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Net making is light time-consuming work that requires some knowledge of basic knot-making but otherwise little skill. It does however require a clever little gadget called a netting needle, which a small piece of wood or bone with a groove at one end around which the twine to make the net is wrapped. This simple device avoids the need to pull a long length of twine through every knot in the net and eases the task of making or mending a net significantly.

[top]Types of net


Rabbits, hares and other small burrowing creatures can be caught by placing nets over the entrance holes to their burrows and sending a terrier down another burrow hole, the rabbit flees out and is caught in the net. An alternative is to place nets over holes in fences or walls where the fleeing animal has only a small number of flight options.


The Khinasi keep the scourge of mosquitoes and other flying insects away using extremely fine nets which allow in the breeze and soften sunlight without creating shadow and are thus preferabe in Avani's eyes to walls which block her gaze. All the tribes of man use some degree of netting in bee-keeping to protect the bee-keeper from the stinging insects.


Fishing nets are used by all people living by the sea, a river, or some other body of water - which means almost all the people of Cerilia.
Gill nets aka tangle nets float freely or are attached to a drifter, they catch fish that swim near the surface by trapping the gills of the fish.
Stake nets are tied firmly to stakes on opposite side of a river and catch fish swimming up or down stream. They can also be used in tidal areas to catch sea fish.
Trawl nets have weights on one end and thus hang downwards in the water. Trawl nets are towed behind a fishing ship and they allow fish to be scooped up, often from great depths. Trawl nets are shaped like an open bag and kept open by floats or otter boards (effectively an under-water kite) at the top end.
Seine nets One end of a long net is fixed to the bank, the other end is attached to a boat which sails out and then arcs back in to the shore. People on the shore then drag the net in at both ends, the net is held open by floats and weights and so any fish in the area encircled are likely to be caught.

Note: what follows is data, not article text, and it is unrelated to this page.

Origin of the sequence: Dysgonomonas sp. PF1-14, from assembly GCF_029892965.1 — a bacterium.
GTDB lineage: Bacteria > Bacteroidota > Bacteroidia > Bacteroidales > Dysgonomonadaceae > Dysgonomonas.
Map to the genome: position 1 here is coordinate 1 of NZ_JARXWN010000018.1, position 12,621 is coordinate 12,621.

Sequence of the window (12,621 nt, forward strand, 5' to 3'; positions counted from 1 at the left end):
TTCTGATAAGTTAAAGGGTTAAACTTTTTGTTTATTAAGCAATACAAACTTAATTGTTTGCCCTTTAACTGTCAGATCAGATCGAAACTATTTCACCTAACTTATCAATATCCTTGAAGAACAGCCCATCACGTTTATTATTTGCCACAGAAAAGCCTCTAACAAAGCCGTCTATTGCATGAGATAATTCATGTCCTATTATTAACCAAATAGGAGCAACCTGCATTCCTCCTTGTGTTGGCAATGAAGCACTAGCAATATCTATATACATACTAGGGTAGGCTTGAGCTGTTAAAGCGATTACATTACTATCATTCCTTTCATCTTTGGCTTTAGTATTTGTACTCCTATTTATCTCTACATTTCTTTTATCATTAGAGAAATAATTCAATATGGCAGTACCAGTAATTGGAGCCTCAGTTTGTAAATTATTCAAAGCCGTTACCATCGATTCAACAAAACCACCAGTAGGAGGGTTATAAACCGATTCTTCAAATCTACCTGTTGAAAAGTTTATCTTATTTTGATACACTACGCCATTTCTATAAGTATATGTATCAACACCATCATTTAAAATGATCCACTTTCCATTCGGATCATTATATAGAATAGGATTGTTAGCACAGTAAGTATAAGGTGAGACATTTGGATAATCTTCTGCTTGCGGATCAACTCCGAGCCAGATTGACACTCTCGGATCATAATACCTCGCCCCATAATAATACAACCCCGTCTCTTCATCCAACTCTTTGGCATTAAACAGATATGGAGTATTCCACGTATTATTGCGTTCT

A variant on seine nets for use at sea is where one end of the net is left attached to a floating buoy and the ship then sails in a complete circle. Ropes threaded along the entire length of the net are then pulled in, drawing the net into a bag shape which is then hauled onto the ship.
A lift net is left at the bottom of an area of water and then lifted after a time when fish have swum in, these are commonly use in tidal areas, or where areas can be flooded and then evacuated.


Nets can be used as a means of transporting goods as an alternative to a sack or cloth bag. A net used in the fashion has the advantage of being lighter and less bulky than a sack when notin use.


A hammock is a net 7 - 8 feet long and 3 to 4 feet wide that is strung between two pillars (commonly trees or hooks on a ship) and then used instead of a bed. Hammocks are cooler than beds, swing freely on a ship making for a more restful slumber, and store away far more easily than a bed.


In some places nets are used in hunting, the hunter throws the net (which generally has a circular shape, small weights at the edges to make it unfurl when spun and a draw cord along the outside which can be pulled to make a bag from the net) over their prey and the net then immoblises the target (hopefully). Some Vos slavers use nets lined with thorns or hooks so that their victims do not struggle against the net.

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